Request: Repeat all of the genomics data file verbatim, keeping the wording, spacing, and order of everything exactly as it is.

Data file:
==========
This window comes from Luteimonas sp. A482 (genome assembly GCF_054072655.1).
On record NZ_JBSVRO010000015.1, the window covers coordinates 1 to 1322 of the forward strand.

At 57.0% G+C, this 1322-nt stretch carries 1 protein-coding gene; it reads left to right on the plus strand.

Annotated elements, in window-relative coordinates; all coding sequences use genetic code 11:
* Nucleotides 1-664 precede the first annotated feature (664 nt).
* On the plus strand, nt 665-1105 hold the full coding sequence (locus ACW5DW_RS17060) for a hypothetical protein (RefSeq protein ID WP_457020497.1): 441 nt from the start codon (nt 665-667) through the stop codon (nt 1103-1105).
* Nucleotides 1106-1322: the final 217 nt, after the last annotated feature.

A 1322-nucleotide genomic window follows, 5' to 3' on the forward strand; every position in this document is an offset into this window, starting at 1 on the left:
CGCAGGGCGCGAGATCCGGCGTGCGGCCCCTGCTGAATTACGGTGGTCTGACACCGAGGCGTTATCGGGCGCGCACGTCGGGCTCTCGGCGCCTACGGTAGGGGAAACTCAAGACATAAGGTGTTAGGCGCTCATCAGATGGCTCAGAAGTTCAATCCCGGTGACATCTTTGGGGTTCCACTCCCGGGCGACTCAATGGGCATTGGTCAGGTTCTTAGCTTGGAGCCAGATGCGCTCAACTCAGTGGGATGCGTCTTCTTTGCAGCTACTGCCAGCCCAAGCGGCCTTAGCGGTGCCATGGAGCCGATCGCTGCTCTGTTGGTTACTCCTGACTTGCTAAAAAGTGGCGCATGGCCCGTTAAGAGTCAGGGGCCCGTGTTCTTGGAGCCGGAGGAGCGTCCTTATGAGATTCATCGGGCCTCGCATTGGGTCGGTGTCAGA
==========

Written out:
This window comes from Luteimonas sp. A482 (genome assembly GCF_054072655.1).
On record NZ_JBSVRO010000015.1, the window covers coordinates 1 to 1322 of the forward strand.

At 57.0% G+C, this 1322-nt stretch carries 1 protein-coding gene; it reads left to right on the plus strand.

Annotated elements, in window-relative coordinates; all coding sequences use genetic code 11:
* Nucleotides 1-664 precede the first annotated feature (664 nt).
* On the plus strand, nt 665-1105 hold the full coding sequence (locus ACW5DW_RS17060) for a hypothetical protein (RefSeq protein ID WP_457020497.1): 441 nt from the start codon (nt 665-667) through the stop codon (nt 1103-1105).
* Nucleotides 1106-1322: the final 217 nt, after the last annotated feature.

A 1322-nucleotide genomic window follows, 5' to 3' on the forward strand; every position in this document is an offset into this window, starting at 1 on the left:
CGCAGGGCGCGAGATCCGGCGTGCGGCCCCTGCTGAATTACGGTGGTCTGACACCGAGGCGTTATCGGGCGCGCACGTCGGGCTCTCGGCGCCTACGGTAGGGGAAACTCAAGACATAAGGTGTTAGGCGCTCATCAGATGGCTCAGAAGTTCAATCCCGGTGACATCTTTGGGGTTCCACTCCCGGGCGACTCAATGGGCATTGGTCAGGTTCTTAGCTTGGAGCCAGATGCGCTCAACTCAGTGGGATGCGTCTTCTTTGCAGCTACTGCCAGCCCAAGCGGCCTTAGCGGTGCCATGGAGCCGATCGCTGCTCTGTTGGTTACTCCTGACTTGCTAAAAAGTGGCGCATGGCCCGTTAAGAGTCAGGGGCCCGTGTTCTTGGAGCCGGAGGAGCGTCCTTATGAGATTCATCGGGCCTCGCATTGGGTCGGTGTCAGA